In this study, we successfully designed a laminated chip suitable for Listeria nucleic acid detection with on-chip DNA amplification and signal detection performed in sequence. In the classical method, both differ drastically in terms of the buffer actions, temperatures and reaction conditions. Previously, loop-mediated isothermal amplification (LAMP) of DNA  was applied for nucleic acid amplification on the chip instead of PCR, and the DNA signals were later detected via a colorimetric assay [24,25]. Although a colorimetric assay reported recently was based primarily on gold nanoparticles (AuNPs), it was not suitable for paper-based chip platforms due to several particle stability problems and incompatibility with the cellulose matrix of paper .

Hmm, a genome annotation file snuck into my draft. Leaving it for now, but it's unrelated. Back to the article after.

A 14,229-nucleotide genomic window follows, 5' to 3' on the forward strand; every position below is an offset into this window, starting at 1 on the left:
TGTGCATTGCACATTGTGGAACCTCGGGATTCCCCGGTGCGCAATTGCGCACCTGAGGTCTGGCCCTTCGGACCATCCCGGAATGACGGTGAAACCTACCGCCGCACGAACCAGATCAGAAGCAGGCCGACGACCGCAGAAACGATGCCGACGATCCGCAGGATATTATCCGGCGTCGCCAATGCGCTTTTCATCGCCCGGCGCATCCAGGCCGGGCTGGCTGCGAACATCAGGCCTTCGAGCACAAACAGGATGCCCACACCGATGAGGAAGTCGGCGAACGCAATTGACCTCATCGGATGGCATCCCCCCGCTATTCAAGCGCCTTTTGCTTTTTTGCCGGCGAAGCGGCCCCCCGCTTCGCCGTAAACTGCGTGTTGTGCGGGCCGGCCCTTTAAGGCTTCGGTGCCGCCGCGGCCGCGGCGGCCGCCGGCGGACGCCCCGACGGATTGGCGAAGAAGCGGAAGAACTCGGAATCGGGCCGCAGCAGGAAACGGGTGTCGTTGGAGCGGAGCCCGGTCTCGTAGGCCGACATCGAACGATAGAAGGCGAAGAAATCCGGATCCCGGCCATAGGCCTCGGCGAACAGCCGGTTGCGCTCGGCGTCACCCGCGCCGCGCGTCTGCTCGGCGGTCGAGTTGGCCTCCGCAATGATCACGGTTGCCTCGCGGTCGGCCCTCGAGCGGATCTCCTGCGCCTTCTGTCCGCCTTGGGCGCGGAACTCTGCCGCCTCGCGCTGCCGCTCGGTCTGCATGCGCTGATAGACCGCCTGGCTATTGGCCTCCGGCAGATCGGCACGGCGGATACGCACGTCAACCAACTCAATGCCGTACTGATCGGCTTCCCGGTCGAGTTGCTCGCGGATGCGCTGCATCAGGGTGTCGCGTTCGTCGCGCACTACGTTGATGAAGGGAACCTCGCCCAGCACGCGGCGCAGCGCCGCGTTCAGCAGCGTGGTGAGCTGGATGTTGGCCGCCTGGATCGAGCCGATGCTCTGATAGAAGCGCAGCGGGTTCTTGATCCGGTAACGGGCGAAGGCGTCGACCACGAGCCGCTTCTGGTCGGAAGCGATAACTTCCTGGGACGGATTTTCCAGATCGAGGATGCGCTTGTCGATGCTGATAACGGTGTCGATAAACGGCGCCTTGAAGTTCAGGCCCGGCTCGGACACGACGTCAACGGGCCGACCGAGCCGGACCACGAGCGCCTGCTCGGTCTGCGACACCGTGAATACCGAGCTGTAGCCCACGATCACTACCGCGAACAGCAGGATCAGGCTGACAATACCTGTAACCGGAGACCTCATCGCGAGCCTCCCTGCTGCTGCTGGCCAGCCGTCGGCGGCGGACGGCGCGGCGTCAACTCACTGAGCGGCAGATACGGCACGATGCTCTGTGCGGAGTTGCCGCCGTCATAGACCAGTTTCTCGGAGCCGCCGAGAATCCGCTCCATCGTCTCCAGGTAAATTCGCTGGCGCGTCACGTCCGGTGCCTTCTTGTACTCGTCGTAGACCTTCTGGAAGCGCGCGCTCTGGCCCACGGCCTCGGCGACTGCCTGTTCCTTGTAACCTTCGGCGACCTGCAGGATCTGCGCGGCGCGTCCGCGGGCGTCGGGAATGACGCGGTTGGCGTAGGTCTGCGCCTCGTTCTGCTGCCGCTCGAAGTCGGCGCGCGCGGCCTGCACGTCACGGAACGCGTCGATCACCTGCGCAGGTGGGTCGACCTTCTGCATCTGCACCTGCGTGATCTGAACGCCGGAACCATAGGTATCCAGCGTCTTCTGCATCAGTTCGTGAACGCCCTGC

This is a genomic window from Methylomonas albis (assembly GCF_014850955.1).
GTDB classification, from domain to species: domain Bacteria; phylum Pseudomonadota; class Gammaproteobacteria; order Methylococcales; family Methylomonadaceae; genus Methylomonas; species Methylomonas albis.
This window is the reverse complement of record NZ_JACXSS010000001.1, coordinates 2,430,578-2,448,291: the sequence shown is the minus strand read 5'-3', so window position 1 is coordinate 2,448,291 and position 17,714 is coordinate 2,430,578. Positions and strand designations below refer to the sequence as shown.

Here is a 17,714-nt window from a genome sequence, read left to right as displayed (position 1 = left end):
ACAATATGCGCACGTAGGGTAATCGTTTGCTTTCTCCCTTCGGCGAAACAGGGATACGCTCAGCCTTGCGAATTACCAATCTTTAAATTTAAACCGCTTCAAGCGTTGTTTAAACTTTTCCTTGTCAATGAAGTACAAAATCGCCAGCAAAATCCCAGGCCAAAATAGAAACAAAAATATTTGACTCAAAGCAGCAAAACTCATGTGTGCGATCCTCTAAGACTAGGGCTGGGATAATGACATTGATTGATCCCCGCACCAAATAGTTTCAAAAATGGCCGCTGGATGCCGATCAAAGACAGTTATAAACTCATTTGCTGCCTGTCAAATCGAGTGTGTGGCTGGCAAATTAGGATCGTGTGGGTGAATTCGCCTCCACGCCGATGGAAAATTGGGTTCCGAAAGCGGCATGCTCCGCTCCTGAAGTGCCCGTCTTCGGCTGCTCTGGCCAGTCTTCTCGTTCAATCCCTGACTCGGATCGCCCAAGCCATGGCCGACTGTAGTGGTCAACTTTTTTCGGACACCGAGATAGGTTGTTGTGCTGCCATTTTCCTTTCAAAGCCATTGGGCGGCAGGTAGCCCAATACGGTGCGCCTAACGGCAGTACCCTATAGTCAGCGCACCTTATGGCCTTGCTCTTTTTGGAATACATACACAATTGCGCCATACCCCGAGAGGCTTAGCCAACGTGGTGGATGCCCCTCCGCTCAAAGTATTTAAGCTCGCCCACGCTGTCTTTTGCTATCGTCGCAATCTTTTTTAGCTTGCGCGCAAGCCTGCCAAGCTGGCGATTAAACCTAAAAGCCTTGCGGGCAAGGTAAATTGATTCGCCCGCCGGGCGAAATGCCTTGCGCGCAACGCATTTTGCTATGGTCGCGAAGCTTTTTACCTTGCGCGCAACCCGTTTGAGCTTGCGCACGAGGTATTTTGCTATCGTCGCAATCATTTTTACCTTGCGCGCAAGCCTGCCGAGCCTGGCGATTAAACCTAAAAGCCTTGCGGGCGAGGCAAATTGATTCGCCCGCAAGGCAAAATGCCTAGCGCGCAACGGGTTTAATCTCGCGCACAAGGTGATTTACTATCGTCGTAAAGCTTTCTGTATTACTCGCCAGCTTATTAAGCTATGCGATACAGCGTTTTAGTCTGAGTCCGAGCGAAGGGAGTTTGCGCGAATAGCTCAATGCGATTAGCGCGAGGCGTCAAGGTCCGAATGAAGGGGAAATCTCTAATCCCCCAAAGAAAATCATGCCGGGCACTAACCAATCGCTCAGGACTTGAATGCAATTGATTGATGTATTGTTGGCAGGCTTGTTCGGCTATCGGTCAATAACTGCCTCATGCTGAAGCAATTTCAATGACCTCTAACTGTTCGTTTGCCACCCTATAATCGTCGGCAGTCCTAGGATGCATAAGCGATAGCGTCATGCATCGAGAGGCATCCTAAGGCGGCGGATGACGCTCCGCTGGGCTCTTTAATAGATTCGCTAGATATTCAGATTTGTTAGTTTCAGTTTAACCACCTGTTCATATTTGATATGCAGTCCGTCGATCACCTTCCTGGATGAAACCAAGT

This study reports the first attempt at the development of an on-chip assay combining DNA amplification via LAMP and fluorescence detection via a DNA binder into a simple paper-based lab-on-a-chip platform fabricated using fishing line and WhatmanTM filter paper via simple plastic lamination. The application of this chip for on-site detection of Listeria in seafood and ready-to-eat seafood specimens was also demonstrated.
2. Materials and Methods
2.1. Chip Design and Fabrication